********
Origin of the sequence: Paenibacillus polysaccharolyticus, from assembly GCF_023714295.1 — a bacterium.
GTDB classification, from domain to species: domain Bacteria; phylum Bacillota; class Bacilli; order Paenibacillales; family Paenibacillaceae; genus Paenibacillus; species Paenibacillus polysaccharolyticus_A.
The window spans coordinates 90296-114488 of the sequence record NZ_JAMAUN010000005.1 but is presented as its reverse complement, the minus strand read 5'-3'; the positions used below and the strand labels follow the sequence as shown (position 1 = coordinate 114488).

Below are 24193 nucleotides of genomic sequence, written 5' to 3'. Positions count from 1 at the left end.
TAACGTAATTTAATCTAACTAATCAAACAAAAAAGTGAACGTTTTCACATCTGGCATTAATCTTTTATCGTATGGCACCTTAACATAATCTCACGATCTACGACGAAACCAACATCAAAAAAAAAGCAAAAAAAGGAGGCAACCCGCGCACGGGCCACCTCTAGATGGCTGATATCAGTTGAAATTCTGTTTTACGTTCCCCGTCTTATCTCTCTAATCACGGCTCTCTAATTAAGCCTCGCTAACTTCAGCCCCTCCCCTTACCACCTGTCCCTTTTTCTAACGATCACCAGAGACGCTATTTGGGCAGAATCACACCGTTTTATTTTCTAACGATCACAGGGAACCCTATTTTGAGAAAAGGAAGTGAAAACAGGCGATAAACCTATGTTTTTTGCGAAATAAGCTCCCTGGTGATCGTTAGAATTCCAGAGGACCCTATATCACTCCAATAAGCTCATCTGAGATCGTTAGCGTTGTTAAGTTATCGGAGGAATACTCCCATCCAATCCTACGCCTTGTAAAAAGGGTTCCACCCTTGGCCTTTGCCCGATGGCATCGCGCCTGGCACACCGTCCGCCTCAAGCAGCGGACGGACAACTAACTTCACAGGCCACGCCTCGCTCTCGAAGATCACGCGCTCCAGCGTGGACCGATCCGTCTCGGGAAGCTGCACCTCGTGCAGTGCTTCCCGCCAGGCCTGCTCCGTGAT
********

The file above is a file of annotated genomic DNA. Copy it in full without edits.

Origin of the sequence: Paenibacillus polysaccharolyticus, from assembly GCF_023714295.1 — a bacterium.
GTDB classification, from domain to species: domain Bacteria; phylum Bacillota; class Bacilli; order Paenibacillales; family Paenibacillaceae; genus Paenibacillus; species Paenibacillus polysaccharolyticus_A.
The window spans coordinates 90296-114488 of the sequence record NZ_JAMAUN010000005.1 but is presented as its reverse complement, the minus strand read 5'-3'; the positions used below and the strand labels follow the sequence as shown (position 1 = coordinate 114488).

Below are 24193 nucleotides of genomic sequence, written 5' to 3'. Positions count from 1 at the left end.
TAACGTAATTTAATCTAACTAATCAAACAAAAAAGTGAACGTTTTCACATCTGGCATTAATCTTTTATCGTATGGCACCTTAACATAATCTCACGATCTACGACGAAACCAACATCAAAAAAAAAGCAAAAAAAGGAGGCAACCCGCGCACGGGCCACCTCTAGATGGCTGATATCAGTTGAAATTCTGTTTTACGTTCCCCGTCTTATCTCTCTAATCACGGCTCTCTAATTAAGCCTCGCTAACTTCAGCCCCTCCCCTTACCACCTGTCCCTTTTTCTAACGATCACCAGAGACGCTATTTGGGCAGAATCACACCGTTTTATTTTCTAACGATCACAGGGAACCCTATTTTGAGAAAAGGAAGTGAAAACAGGCGATAAACCTATGTTTTTTGCGAAATAAGCTCCCTGGTGATCGTTAGAATTCCAGAGGACCCTATATCACTCCAATAAGCTCATCTGAGATCGTTAGCGTTGTTAAGTTATCGGAGGAATACTCCCATCCAATCCTACGCCTTGTAAAAAGGGTTCCACCCTTGGCCTTTGCCCGATGGCATCGCGCCTGGCACACCGTCCGCCTCAAGCAGCGGACGGACAACTAACTTCACAGGCCACGCCTCGCTCTCGAAGATCACGCGCTCCAGCGTGGACCGATCCGTCTCGGGAAGCTGCACCTCGTGCAGTGCTTCCCGCCAGGCCTGCTCCGTGAT